Laura E. Johnson has joined Winterthur Museum, Garden & Library
as the new Linda Eaton Associate Curator of Textiles.
Laura has a diverse, interesting background in both the science and interpretation of textiles, as well as textiles in design, says Eaton, the John L. & Marjorie P. McGraw Director of Collections and senior curator of textiles at Winterthur. She is a valuable addition to our fine staff, and we are thrilled that she has come home to us.
Dr. Johnson joins Winterthur from Historic New England, where she served as associate curator beginning in 2010 until her promotion to curator in 2018 while working on a wide range of projects for its 37 historic properties and permanent collections.
Johnson curated two exhibitions, Mementos: Jewelry of Life and Love from Historic New Englands Collection and Head to Toe: Hats and Shoes from the collection of Historic New England. She also worked on several textile reproductions for Beauport, Henry Davis Sleepers iconic Gloucester home.
She developed and led textile tours of the permanent collection, taught in the Program in New England Studies, and conducted research on dress, needlework, wovens, printed textiles, quilts and many other pieces in the collection.
Johnsons work helped increase the institutions ability to tell the stories of New Englands LGBTQ+ and BIPOC residents through numerous donations to the permanent collection. She has actively sought collaborations with, and work by, contemporary Indigenous New England artists.
Johnson holds a doctorate in the History of American Civilization from the University of Delaware, as well as masters degrees in Early American Culture from Winterthur Program in American Material Culture and in Public History from the University of Illinois at Springfield. She earned her bachelor of the arts in Archaeological Studies from the University of Texas at Austin.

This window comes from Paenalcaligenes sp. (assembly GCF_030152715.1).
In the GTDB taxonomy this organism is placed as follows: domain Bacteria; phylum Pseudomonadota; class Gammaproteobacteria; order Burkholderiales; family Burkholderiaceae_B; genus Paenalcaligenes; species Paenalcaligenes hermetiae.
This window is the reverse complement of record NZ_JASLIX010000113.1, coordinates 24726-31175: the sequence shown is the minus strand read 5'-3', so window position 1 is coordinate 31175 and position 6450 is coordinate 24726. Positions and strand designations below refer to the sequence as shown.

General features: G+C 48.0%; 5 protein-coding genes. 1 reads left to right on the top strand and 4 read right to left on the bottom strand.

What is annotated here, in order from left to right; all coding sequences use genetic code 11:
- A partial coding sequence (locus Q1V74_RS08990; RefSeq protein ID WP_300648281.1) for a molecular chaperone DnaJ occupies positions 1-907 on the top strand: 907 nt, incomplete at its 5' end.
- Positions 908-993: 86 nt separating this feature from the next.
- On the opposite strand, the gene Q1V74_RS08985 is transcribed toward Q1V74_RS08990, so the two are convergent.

Before joining Historic New England, Johnson worked for 10 years as a contract archaeologist in Illinois, where her examination of fiber impressions in Late Woodland pottery led her to the interpretive and textile side of material culture.
As an intern at the Illinois State Museum, Johnson worked on its Amish quilt collection. Mary Elizabeth Jane Colters interiors for the Fred Harvey Company introduced her to the importance of considering interior design and material culture holistically, allowing her to combine her archaeological and textile backgrounds.
During her graduate studies at Winterthur, she examined the textile trade of William Penns provincial secretary, James Logan, and the role textiles played to create, reinforce, or sometimes break the connections between Euro-American and Indigenous groups in the early American Southeast. As a curatorial assistant, she curated the exhibition Made for the Trade, an examination of some of the pieces made by Indigenous artists in Winterthurs collection. She went on to complete a fellowship at the McNeil Center for Early American Studies at the University of Pennsylvania.
Johnsons work has appeared in a variety of print media, including the 2020 Oxford Handbook of History and Material Culture, as well as Winterthur Portfolio, Antiques and Fine Art Magazine, and Historic New England magazine. Historic New England released her book, Keepsakes and Treasures: Stories from Historic New Englands Jewelry Collection, in 2016.
I am honored and thrilled to return to Winterthur, Johnson says. I plan on continuing Lindas outstanding work to make the collection a continual source of inspiration and education for all of Winterthurs students, members, and visitors. It is my goal to strengthen ties with our surrounding communities by listening to them and how our collections might interest them, reflect a broader range of Americans past and present, and reach new audiences through textiles. Its an honor to inherit the stewardship and care of such a world-class collection, one I accept with great humility. I am not the first to say this, but cloth is life.